The first of an on-going series on improving the nonfiction workshop & essay pedagogy; find managing editor Will Slattery's information in the sidebar if you'd like to be a part of the series.
“Even though this essay is about mental illness, it would be nice if you could end on a positive note,” someone offers. The class nods in agreement. Mental illness, the workshop concludes, is important to talk about, but readers might find it depressing.
The student essay we are workshopping is about mental illness stemming from childhood abuse, and the writer is terrified that their parents will find out they have disclosed family secrets, terrified their classmates will judge them for their depression, terrified that the anxiety they feel over the workshop will lead to a panic attack. The writing leaves much to be discussed, but it is mental illness on which some of the students fixate.
This is not the first time my students have written about mental illness—according to the National Institute of Mental Health, one in five U.S. adults has a mental illness, young adults aged 18-25 with the highest rates. So far this semester, one student has written about medication-resistant depression before disappearing from the class, another has written about a suicide attempt, one has written about self-harm, one has written about discovering therapy after years of feeling “wrong,” and several have written about bullying and lifelong depression. During workshops writers slouch in their chairs, picking at scar and avoiding eye contact. They want, they say in our whole-class and one-on-one debriefs, to share their stories, but they are so, so afraid.
I understand. I am on tour for my book Quite Mad: An American Pharma Memoir
, which shares my experiences with severe anxiety disorder, obsessive-compulsive disorder, and post-traumatic stress disorder, alongside an interrogation of the history of mental illness treatments in the United States. In the months leading up to the publication of a story I’d kept secret most of my life, I felt balanced on the edge of a tremendous fall. I knew how lucky I was to have a book, to have a tour, but traveling around the country announcing my madness to strangers was terrifying.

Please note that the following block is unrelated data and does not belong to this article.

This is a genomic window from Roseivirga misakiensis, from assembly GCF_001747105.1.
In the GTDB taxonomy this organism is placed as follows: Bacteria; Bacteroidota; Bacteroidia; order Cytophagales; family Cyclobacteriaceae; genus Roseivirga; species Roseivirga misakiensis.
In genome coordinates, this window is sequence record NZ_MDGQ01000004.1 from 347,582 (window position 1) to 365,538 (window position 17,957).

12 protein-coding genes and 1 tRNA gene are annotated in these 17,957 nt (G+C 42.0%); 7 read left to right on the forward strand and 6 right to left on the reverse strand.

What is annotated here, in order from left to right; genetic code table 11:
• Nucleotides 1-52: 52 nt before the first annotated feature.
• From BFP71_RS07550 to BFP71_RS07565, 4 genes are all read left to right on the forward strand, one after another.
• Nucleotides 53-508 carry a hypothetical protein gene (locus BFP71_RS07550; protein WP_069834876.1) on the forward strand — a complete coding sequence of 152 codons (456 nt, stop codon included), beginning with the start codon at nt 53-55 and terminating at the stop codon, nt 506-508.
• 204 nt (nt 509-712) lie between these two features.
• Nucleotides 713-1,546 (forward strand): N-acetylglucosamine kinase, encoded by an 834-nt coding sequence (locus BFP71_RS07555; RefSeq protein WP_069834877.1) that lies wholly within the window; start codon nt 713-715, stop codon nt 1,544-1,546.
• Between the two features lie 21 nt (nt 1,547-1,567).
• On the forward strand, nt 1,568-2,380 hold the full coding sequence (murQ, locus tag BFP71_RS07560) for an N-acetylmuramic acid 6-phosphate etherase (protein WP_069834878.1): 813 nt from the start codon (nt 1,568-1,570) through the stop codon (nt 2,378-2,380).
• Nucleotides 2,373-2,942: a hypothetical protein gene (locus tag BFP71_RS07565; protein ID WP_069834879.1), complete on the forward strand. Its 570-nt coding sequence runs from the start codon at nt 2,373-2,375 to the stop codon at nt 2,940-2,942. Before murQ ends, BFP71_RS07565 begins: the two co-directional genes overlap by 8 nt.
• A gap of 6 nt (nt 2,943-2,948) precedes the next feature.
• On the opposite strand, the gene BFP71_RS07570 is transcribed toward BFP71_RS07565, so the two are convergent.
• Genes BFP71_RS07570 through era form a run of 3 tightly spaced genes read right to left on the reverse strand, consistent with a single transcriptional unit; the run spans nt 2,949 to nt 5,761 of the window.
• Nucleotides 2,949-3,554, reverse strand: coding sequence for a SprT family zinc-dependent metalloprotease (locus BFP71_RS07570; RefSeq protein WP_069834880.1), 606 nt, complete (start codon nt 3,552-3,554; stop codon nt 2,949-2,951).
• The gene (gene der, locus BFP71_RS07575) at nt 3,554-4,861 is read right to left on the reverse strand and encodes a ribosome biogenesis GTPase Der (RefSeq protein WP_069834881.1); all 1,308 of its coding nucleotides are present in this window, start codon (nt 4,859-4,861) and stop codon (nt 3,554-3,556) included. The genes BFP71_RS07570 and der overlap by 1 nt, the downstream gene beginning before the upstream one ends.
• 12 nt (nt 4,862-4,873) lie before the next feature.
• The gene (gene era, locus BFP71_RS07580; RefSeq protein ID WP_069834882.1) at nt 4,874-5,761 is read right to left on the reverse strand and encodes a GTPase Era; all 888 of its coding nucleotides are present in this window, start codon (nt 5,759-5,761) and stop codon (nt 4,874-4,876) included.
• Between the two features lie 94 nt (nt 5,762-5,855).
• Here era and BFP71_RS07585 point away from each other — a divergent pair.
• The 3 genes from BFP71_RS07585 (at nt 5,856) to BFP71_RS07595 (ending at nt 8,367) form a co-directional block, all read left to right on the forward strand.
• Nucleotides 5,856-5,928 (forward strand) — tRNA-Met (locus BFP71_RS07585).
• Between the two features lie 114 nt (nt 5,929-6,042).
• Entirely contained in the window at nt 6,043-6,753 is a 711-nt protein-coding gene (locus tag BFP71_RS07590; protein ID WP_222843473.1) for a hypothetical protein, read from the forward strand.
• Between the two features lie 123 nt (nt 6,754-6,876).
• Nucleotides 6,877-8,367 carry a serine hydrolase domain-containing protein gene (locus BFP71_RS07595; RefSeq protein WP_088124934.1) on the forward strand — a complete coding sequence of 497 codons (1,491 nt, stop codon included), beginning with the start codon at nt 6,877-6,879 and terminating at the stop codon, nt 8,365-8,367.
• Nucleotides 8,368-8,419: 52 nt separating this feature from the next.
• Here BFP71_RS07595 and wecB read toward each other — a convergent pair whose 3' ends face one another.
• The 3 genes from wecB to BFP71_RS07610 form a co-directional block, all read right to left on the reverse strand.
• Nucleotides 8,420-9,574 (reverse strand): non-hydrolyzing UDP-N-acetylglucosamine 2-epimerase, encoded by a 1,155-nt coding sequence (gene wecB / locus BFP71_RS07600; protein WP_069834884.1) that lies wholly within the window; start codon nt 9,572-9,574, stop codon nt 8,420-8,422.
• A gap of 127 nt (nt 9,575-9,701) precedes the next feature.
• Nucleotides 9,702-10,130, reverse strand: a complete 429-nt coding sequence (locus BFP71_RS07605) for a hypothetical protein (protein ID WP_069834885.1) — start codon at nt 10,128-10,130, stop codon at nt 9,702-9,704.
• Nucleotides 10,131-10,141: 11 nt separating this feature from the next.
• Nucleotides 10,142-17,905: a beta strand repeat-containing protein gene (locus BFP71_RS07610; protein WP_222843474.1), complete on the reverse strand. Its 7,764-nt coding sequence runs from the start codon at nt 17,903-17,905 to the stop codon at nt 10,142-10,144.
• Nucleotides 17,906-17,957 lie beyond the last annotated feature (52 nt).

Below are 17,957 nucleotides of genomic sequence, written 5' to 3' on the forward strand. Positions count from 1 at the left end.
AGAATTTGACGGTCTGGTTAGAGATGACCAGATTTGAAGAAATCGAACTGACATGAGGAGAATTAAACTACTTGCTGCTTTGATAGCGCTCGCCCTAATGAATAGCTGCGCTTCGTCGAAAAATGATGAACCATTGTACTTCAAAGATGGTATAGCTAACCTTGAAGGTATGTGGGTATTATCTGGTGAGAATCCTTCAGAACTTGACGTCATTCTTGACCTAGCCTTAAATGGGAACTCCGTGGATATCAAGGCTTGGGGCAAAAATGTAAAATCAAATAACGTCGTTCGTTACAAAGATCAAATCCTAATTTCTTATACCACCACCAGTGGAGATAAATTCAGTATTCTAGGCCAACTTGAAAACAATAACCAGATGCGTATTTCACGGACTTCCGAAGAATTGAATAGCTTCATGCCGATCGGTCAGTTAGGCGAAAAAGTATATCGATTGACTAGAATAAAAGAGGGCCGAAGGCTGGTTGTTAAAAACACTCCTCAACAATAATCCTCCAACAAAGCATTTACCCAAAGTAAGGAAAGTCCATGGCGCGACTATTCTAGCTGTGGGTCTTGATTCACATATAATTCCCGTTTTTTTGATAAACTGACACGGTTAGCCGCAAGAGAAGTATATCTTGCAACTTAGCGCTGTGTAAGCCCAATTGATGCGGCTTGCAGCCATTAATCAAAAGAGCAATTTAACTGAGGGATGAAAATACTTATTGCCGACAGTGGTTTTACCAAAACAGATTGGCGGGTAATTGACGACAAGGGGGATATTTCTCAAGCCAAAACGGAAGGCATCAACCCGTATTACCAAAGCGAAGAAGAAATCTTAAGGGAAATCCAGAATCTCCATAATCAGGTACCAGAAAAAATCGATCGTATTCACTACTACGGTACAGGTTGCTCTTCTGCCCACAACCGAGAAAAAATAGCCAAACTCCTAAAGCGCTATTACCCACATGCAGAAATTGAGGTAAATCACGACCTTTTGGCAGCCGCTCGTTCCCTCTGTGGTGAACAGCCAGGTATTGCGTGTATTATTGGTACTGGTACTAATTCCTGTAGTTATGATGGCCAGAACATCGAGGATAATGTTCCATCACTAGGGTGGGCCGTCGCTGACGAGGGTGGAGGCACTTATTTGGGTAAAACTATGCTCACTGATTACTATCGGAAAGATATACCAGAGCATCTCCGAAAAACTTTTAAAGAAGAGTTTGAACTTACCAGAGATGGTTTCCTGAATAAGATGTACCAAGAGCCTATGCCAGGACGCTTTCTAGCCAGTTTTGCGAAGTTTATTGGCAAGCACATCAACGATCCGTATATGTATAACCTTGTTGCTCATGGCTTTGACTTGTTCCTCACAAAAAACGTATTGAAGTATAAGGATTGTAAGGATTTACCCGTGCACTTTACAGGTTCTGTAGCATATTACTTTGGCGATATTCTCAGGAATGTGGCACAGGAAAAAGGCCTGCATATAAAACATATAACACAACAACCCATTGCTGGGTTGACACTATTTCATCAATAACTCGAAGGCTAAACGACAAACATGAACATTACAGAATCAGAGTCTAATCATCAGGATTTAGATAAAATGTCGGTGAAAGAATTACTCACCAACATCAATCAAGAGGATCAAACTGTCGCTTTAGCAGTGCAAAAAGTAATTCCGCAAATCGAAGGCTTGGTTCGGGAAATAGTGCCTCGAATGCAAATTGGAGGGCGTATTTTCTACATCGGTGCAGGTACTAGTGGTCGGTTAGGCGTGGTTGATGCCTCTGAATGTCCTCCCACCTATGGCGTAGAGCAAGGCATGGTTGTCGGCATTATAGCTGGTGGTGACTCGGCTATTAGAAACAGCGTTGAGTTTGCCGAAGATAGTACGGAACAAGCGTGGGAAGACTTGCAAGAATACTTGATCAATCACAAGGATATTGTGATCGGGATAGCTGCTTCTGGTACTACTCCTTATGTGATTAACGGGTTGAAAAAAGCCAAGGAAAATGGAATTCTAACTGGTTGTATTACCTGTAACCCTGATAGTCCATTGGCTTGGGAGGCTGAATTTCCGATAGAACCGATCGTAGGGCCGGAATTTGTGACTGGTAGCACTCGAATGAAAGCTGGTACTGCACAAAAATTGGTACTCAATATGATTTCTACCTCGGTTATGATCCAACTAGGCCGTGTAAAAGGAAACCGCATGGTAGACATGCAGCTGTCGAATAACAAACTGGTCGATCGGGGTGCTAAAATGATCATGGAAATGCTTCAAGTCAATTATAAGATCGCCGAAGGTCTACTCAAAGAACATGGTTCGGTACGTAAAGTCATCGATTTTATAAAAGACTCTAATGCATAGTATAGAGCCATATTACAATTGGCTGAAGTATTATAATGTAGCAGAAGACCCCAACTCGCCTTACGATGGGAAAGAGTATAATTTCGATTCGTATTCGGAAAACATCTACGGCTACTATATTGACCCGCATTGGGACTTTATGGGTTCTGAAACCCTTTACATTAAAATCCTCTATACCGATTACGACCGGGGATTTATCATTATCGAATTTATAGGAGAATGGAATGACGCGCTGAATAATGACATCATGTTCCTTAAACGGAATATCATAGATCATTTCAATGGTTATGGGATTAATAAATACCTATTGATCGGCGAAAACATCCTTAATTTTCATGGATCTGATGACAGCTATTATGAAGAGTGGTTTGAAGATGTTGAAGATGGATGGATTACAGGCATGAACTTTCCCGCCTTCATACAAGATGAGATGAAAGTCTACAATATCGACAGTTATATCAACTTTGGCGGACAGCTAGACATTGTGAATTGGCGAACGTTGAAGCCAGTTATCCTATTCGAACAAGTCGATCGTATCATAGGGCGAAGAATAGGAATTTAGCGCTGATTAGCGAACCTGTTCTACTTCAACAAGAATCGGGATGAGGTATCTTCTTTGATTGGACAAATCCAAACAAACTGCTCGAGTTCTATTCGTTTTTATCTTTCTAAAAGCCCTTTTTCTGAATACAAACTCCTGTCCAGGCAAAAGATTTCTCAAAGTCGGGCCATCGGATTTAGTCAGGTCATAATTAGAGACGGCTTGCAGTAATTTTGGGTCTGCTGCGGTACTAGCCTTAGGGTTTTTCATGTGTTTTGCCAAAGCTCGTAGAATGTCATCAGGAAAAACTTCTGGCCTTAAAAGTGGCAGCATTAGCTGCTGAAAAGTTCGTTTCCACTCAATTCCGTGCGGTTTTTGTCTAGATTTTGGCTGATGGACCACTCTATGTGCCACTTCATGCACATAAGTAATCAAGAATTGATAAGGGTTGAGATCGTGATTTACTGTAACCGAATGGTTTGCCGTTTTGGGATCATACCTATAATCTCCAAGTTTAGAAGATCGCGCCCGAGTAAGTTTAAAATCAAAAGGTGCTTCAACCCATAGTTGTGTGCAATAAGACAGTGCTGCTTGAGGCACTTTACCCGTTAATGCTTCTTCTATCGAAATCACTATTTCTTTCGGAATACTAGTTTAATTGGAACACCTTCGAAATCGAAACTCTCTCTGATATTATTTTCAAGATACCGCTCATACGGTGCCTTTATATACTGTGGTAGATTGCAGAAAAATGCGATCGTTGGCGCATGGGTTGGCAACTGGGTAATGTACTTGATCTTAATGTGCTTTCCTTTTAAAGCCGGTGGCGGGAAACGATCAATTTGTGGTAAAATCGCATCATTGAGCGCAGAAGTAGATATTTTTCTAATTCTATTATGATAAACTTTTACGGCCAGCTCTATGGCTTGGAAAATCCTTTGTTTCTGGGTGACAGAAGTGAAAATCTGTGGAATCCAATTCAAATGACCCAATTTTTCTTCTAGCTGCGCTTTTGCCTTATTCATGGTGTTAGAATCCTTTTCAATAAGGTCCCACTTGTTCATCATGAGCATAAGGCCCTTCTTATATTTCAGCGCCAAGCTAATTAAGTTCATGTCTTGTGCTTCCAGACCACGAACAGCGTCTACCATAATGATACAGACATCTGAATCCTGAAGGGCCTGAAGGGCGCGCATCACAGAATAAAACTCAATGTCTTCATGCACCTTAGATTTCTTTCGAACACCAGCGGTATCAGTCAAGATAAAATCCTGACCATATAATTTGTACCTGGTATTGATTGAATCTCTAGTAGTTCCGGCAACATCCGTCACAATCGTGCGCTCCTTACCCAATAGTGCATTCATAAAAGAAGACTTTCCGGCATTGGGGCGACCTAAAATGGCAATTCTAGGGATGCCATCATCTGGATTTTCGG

“I agree,” adds a student. “Readers want to know you’re trying, that you’re going to be ok.”
The class is silent as they struggle with whether to let this judgment linger in the air, or to suggest a frightening alternate possibility—that perhaps mental illness is not an easily workshopped arc, but a life story of permanent negotiation.
On the last stop on my book tour for Quite Mad
, a man approached me after my reading and gripped my arm.
“I used to work as correctional officer,” he warned. “I locked bonkers people like you away.”
He stared me down, his eyes menacing, his hand holding me motionless. I was unsure what to say. Was he going to purchase a book? Should I sign it, “All best, Bonkers?”
True, I’d read passages about the time I experienced dozens of panic attacks each day, the time I feared the clouds and even my cat were giving me warnings from the future. But his threat caught me off guard. As I flew home after several months of book tour travel, exhausted, elated, I could still feel his fingers boring into the bone.
Writing about ourselves is difficult enough as nonfiction writers, but disabled writers face the burden of contextualizing their lived experience for an audience that does not inhabit the same world—an audience that sometimes fears, hates, and polices disability. Though many writers experience the workshop’s desire for context, disabled writers have the added task of rewriting the very world their readers inhabit. The possibility of their page is perpetuated by abled audience expectations.
Just as many workshops erroneously assume a default experience of gender, race, and sexuality, so, too, do they often assume an abled experience, balking when writers challenge this. The truth contract inherent in creative nonfiction becomes intensified for disabled writers, whose symptoms and experiences seem “unreal” to those who have not shared them, or whose insights about the medical industry and health are not in line with what “healthy” individuals believe. Workshops can thus mirror the disability experience—where patients face doubt and suspicion by friends, family, physicians—becoming spaces for suspicion, for policing truth and tone. During my MFA and PhD workshops, I heard classmates debate what was “wrong” with authors, fixating on what they believed to be symptoms and armchair diagnosing. Workshops asked authors to describe painful symptoms in more visceral detail, or suggested there might be secret, underlying issues writers had not disclosed. They debated if writers’ symptoms warranted writers’ “complaining,” if writers’ descriptions of ailments were accurate, lived experience apparently up for debate along with scene and dialogue.
The traditional workshop method asks writers to observe silence, but this reflects the erasure disabled folks face daily by a world that does not provide accommodations and labels those who request them troublesome. While the traditional creative writing workshop brings together diverse readers, certain voices speak loudest, certain stories privileged, and while the job of a workshop is to help a writer find how best to tell their story, workshops often rewrite stories to suit those who most need to understand difference.